Yoga vs. Pilates: A Comparison

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Since Pilates and yoga have often been used in the same sentence, many people end up believing the two disciplines are one and the same.

While both share subtle similarities, not many are versed when it comes to the difference between yoga and Pilates.

If you want to explore what the essence of both disciplines are, discover their similarities, and find out the difference between yoga and Pilates, the following comparison should have you enlightened in no time:

        Origin

Once fittingly called Contrology (the study of control), Pilates is also sometimes referred to as “moving meditation.”  This low-impact, effective, and gentle exercise system focuses on both body awareness and alignment and was created and introduced to the world by Joseph Pilates. Dedicated and consistent Pilates practice can help effectively sculpt muscles, enhance flexibility, and develop peerless core strength. It will also help practitioners achieve optimal posture while helping improve breathing and movement efficiency.

Loosely translated, the term yoga means “to conjoin” or “to yoke.” This holistic discipline is believed to have started in India and aims to unite the body, mind, as well as the spirit through meditation, movement, and breathing techniques. Yoga was believed to have been first introduced to the West in the early 19th century but it is believed to be thousands of years old.

yoga

Areas of Focus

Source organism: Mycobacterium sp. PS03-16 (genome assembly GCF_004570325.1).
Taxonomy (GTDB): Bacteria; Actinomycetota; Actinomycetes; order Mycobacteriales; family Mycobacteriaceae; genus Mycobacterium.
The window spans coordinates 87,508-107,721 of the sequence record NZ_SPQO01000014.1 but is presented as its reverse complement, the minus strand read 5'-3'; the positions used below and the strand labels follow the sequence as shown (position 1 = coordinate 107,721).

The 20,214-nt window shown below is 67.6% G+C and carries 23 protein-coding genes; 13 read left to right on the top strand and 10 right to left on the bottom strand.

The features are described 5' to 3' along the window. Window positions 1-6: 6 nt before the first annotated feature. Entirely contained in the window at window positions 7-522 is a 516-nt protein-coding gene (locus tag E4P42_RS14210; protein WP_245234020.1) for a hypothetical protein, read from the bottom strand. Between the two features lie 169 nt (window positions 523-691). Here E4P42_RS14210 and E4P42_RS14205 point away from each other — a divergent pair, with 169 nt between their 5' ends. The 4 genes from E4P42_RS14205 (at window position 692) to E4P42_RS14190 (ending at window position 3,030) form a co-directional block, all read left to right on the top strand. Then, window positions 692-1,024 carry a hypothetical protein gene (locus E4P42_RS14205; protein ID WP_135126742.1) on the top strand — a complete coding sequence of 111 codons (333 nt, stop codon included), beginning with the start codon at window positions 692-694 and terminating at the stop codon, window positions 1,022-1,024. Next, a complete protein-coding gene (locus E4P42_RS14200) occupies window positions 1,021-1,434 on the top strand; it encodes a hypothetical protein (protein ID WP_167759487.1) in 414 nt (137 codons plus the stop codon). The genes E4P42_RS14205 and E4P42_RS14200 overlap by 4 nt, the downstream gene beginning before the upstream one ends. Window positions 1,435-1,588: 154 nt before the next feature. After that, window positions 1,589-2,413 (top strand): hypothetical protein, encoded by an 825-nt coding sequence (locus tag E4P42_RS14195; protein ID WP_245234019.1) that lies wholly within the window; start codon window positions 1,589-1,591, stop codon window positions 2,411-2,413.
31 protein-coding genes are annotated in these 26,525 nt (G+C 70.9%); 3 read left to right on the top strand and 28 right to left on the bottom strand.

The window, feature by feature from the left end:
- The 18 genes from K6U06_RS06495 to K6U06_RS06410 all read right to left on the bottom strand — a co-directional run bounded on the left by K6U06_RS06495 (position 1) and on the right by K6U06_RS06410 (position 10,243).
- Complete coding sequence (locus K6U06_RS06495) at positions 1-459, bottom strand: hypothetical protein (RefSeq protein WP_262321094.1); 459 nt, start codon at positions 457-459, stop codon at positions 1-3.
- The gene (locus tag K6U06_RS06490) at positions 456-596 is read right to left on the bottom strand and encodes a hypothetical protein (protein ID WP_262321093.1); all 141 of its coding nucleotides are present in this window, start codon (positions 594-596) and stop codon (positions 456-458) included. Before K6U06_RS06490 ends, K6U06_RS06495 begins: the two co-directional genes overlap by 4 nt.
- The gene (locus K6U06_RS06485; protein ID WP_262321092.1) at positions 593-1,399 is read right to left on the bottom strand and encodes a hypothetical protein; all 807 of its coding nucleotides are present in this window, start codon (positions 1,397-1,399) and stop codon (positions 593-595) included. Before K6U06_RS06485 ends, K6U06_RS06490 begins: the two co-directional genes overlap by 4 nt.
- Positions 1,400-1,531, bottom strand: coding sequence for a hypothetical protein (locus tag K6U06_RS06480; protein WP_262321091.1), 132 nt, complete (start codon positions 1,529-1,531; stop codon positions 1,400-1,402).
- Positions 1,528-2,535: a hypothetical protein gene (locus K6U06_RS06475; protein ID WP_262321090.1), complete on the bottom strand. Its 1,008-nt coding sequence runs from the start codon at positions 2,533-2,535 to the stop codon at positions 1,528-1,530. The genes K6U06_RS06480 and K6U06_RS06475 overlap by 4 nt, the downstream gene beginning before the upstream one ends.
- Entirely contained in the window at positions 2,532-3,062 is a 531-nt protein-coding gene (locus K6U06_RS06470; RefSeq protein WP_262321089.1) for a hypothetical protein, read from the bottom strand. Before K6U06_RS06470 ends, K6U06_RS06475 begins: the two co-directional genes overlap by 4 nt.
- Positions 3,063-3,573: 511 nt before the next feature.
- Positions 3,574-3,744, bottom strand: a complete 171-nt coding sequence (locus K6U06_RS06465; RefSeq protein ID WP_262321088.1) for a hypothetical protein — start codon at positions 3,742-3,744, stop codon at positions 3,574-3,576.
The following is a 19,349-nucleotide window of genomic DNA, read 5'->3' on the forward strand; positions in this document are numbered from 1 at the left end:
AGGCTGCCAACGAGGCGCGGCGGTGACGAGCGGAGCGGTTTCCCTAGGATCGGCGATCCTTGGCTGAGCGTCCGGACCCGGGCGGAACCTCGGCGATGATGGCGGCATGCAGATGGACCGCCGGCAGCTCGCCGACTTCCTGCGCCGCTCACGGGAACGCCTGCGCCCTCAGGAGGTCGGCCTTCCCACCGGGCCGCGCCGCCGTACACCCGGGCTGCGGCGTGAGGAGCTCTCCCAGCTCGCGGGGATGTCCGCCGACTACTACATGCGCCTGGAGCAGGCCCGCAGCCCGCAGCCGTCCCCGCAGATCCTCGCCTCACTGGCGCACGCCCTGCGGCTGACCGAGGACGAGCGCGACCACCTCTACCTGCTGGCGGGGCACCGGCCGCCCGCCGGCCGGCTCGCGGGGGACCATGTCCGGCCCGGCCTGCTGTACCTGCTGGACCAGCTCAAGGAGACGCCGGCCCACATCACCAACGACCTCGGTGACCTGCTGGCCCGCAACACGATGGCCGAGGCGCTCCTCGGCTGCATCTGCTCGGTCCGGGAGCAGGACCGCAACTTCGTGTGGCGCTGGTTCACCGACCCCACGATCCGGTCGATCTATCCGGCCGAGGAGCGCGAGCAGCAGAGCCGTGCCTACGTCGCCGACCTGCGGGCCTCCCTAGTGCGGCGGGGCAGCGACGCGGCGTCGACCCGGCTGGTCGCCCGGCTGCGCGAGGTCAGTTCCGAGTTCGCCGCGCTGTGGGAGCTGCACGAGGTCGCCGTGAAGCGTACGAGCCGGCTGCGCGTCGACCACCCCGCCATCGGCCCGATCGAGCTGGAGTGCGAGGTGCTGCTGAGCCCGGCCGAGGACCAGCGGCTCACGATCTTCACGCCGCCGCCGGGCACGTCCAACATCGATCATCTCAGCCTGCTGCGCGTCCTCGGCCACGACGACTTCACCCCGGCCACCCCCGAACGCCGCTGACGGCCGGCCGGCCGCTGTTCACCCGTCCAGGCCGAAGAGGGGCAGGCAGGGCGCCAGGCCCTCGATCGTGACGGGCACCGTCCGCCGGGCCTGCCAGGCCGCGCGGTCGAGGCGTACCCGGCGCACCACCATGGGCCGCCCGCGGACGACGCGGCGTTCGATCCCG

Pilates exercises focus on the torso’s stabilizing muscles (the ones that support the spine), otherwise known as the “powerhouse.” Pilates workouts (on the mat or using an apparatus) emanates from the core. Both sides of the body are also used symmetrically in order to properly execute the movements. This will give the overused and dominant muscles a break and entail the underutilized and “weaker” muscles to participate resulting in a more balanced workout.

Yoga postures, also more commonly known as asanas are designed to strengthen, tone, and enhance flexibility. The exercises are also believed to promote blood flow to the body’s glands, tissues, and organs thereby keeping the body balanced and healthy. Classes usually progress from standing to seated poses. Twists, backends, inversions, warrior poses, and sun salutations are just some of the many poses you will encounter in yoga classes.

Key Principles

Pilates is based on six key principles. These principles enable the practitioner to execute the movements with maximum efficiency while reducing stress on the body.

  1. Concentration – This entails full attention to both the form and the execution of each exercise.
  2. Precision – In Pilates, every movement has a purpose so proper execution of each is considered crucial.
  3. Centering – Strengthening the “corset” muscles (this includes pelvis, abdominals, back, and buttocks) as well as the powerhouse is one of the main focus of Pilates.
  4. Breath – Proper execution and breathing techniques should always go hand-in-hand. This will result to overall coordination, enhanced lung capacity, and a stronger and better mind and body connection.
  5. Flow – Pilates movements are ideally carried out with ease and grace.
  6. Control – Pilates exercises entails uniting the mind with the body to economize movement. That means you will need to only use the muscles necessary in carrying out a task while the rest of your body relaxes.

While there are diverse yoga styles available today, yogi Swami Sivananda, a doctor from Malaysia has been given credit for codifying the “Five Principles of Yoga” known today. The five principles are believed to help enhance balance, flexibility, strength, and even facilitate the curing of illnesses. The five principles are the following:

  1. Saucha (proper diet)
  2. Asanas (proper exercise)
  3. Svasana (complete relaxation)
  4. Pranayama (correct breathing)
  5. Dhyana (positive thinking and meditation)

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